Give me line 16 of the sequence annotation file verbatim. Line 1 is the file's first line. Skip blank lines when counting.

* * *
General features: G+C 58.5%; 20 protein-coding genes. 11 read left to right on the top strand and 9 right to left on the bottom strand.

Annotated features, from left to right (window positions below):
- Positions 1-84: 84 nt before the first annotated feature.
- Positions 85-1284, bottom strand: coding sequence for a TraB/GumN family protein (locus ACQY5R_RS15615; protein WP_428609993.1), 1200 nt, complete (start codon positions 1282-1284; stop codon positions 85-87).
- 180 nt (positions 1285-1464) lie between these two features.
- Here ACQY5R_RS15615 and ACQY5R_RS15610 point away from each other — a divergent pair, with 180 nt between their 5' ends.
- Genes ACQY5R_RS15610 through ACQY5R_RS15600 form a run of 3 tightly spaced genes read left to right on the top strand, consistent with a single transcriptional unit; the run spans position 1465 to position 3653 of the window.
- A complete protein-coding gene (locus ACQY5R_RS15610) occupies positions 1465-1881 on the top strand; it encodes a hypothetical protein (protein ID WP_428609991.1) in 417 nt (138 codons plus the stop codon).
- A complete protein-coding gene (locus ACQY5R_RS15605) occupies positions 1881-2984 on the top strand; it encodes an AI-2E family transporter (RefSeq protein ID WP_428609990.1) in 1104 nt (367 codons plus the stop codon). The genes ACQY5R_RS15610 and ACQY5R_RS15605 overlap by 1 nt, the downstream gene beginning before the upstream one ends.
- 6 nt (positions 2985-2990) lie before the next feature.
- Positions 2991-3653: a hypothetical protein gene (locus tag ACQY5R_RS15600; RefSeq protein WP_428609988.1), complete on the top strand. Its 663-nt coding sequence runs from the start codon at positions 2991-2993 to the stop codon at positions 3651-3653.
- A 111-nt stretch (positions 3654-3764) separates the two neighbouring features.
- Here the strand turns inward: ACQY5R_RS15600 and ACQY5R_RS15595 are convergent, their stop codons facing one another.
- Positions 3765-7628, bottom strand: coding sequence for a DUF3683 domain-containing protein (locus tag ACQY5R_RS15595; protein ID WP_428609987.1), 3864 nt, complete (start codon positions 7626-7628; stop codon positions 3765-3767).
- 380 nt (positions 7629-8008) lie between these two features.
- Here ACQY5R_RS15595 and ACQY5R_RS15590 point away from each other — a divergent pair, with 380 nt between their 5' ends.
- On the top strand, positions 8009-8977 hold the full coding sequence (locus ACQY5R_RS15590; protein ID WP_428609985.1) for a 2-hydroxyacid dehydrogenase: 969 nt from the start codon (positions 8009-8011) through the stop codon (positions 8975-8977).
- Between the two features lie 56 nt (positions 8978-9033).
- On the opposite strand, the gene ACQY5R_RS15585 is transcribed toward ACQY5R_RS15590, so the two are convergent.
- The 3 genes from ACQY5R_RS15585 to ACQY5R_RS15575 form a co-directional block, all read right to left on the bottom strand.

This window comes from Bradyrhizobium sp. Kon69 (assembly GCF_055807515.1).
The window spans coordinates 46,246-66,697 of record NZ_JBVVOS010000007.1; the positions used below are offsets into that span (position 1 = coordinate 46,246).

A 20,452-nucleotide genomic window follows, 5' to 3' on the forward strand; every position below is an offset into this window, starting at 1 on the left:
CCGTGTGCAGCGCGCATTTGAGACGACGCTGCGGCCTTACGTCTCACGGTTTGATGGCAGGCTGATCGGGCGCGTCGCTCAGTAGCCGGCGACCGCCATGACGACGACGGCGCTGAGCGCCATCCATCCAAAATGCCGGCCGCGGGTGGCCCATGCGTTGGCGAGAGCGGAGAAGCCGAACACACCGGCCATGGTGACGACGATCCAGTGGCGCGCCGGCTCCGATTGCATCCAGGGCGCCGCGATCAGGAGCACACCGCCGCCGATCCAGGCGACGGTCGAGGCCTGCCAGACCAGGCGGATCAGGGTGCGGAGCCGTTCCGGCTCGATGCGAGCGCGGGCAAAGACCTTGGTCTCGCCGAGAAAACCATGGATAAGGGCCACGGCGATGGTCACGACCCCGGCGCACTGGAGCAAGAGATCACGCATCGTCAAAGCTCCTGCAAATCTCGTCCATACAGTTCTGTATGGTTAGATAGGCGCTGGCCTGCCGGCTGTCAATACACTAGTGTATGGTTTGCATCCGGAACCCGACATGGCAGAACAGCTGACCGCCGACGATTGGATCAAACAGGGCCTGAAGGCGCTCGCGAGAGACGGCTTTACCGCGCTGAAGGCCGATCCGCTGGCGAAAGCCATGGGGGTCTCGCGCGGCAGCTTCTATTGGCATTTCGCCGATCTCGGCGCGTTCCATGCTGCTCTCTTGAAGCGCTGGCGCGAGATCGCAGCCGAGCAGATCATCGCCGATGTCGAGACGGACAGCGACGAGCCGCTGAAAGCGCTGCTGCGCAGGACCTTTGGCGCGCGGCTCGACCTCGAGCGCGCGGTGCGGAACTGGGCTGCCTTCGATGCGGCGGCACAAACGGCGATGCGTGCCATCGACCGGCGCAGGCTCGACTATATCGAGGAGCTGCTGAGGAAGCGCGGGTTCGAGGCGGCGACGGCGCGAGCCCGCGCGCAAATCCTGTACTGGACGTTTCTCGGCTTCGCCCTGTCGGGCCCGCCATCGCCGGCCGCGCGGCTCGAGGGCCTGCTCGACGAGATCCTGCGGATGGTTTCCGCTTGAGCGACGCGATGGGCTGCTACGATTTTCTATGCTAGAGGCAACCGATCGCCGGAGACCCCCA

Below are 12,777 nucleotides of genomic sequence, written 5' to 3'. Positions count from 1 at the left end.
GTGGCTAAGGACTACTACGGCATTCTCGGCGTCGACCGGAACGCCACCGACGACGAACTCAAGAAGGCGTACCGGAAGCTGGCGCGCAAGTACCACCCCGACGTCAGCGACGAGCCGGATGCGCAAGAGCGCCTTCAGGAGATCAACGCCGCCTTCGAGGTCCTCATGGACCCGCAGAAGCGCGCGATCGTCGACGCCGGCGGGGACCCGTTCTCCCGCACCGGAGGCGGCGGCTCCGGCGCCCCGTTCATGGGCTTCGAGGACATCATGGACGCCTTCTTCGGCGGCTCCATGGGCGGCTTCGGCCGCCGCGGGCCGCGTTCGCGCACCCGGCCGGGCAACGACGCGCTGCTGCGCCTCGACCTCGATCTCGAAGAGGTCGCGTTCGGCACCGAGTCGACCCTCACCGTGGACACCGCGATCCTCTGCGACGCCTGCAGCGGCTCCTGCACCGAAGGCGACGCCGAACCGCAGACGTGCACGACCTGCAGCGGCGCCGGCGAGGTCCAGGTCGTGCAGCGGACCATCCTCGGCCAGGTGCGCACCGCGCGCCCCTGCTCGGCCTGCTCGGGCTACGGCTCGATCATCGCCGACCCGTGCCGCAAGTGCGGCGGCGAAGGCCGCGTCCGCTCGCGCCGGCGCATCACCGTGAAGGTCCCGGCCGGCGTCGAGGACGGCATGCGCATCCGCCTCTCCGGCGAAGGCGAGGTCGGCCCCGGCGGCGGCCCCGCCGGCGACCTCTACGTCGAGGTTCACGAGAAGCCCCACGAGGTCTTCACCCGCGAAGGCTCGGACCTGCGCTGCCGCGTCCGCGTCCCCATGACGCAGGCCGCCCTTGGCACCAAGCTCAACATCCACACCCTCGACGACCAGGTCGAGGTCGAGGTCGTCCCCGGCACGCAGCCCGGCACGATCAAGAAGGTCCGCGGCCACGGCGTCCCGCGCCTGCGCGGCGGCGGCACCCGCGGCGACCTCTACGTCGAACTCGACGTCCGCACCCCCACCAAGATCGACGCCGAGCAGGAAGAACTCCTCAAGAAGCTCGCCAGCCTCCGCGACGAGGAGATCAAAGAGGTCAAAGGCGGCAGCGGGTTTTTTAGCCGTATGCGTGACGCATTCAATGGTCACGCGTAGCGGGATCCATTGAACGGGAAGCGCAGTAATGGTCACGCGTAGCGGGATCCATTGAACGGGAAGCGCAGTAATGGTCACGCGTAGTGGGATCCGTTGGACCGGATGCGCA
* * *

- Here ACQY5R_RS15595 and ACQY5R_RS15590 point away from each other — a divergent pair, with 380 nt between their 5' ends.